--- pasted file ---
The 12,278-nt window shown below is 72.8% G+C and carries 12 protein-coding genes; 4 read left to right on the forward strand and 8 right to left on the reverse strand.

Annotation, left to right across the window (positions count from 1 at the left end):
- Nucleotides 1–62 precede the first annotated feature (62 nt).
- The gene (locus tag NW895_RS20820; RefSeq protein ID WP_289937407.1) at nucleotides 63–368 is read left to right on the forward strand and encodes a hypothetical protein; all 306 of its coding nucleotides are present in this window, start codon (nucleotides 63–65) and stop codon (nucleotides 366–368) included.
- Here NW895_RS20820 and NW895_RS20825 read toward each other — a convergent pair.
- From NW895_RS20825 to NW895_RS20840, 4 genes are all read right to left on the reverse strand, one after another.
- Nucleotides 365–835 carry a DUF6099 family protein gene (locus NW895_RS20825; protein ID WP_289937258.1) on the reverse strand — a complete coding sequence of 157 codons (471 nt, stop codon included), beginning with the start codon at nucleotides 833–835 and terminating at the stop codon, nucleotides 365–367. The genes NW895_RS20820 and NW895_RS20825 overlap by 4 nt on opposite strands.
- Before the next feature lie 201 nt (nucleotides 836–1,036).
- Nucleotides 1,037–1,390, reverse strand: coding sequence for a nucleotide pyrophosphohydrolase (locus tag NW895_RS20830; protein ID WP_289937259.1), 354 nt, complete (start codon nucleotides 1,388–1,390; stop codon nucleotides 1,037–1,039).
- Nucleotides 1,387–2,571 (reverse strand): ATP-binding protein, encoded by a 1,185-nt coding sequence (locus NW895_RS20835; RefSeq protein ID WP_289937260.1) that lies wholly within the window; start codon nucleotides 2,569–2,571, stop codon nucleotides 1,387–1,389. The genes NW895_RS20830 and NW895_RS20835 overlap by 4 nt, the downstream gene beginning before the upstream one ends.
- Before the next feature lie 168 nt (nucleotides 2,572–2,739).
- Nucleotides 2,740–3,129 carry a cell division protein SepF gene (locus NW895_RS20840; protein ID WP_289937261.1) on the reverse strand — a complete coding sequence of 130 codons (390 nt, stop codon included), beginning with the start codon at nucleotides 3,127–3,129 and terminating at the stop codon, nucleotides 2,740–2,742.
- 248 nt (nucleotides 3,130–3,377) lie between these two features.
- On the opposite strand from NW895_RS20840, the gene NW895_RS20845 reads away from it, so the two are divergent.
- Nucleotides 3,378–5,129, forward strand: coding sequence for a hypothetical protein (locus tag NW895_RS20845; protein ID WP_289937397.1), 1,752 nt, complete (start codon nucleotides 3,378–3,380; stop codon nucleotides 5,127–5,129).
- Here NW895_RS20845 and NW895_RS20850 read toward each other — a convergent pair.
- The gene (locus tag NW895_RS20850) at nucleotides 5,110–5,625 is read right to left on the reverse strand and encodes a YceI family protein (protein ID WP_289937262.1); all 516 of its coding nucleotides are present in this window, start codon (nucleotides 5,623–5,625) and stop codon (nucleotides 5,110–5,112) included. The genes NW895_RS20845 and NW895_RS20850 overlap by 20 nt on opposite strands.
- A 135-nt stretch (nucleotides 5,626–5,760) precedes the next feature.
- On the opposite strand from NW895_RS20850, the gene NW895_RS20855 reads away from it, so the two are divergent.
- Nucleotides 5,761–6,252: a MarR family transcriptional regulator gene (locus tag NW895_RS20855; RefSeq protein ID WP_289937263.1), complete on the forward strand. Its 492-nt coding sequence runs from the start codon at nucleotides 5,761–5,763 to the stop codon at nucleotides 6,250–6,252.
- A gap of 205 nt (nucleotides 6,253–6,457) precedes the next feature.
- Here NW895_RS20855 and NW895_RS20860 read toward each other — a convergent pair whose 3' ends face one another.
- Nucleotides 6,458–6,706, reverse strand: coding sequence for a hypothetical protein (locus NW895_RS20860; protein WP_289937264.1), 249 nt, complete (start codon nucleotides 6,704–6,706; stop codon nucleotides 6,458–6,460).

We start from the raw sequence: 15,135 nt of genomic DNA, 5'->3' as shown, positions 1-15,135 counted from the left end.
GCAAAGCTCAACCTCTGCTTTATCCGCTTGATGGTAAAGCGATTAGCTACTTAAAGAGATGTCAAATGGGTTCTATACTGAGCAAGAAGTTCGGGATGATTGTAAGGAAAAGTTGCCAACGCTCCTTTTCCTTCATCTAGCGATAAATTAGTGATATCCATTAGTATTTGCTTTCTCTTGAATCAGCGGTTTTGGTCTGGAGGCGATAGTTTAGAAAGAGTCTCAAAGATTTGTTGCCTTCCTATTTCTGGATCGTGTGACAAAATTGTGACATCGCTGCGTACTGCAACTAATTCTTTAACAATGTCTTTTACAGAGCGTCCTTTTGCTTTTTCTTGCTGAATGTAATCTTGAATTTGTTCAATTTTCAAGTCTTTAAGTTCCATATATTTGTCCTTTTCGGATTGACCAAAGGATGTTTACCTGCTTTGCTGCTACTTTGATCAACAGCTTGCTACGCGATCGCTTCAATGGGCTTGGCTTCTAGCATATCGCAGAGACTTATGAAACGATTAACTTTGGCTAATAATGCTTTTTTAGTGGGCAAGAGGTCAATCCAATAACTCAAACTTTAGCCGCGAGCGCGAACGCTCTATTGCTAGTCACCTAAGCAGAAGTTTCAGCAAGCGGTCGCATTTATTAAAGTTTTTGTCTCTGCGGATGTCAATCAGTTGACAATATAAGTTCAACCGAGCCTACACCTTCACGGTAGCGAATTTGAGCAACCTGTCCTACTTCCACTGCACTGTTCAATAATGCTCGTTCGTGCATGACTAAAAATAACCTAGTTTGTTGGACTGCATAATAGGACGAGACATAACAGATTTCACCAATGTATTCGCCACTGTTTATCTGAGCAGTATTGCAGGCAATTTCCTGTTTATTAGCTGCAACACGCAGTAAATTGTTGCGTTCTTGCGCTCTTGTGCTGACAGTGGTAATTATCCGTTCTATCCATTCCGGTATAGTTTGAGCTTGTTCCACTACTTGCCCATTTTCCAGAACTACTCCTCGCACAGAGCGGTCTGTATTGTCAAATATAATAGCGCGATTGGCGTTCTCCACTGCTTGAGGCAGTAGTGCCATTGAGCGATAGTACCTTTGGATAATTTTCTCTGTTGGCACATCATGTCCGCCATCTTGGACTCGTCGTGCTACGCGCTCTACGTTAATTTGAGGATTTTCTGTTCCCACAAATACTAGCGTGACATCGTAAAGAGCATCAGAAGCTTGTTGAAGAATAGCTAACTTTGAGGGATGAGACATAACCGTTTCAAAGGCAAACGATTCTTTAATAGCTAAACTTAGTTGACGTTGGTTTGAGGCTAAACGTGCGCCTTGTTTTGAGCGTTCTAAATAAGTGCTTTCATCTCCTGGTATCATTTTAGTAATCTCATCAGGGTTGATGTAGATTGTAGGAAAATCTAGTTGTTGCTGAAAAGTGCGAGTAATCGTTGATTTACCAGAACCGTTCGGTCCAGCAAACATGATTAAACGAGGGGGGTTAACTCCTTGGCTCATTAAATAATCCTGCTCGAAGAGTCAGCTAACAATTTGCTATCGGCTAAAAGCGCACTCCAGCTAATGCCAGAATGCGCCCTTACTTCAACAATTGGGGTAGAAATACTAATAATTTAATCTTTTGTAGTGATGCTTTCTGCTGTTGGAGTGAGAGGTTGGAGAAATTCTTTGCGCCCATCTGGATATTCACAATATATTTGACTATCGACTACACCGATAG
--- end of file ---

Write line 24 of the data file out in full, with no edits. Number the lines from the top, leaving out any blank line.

We start from the raw sequence: 15,135 nt of genomic DNA, 5'->3' as shown, positions 1-15,135 counted from the left end.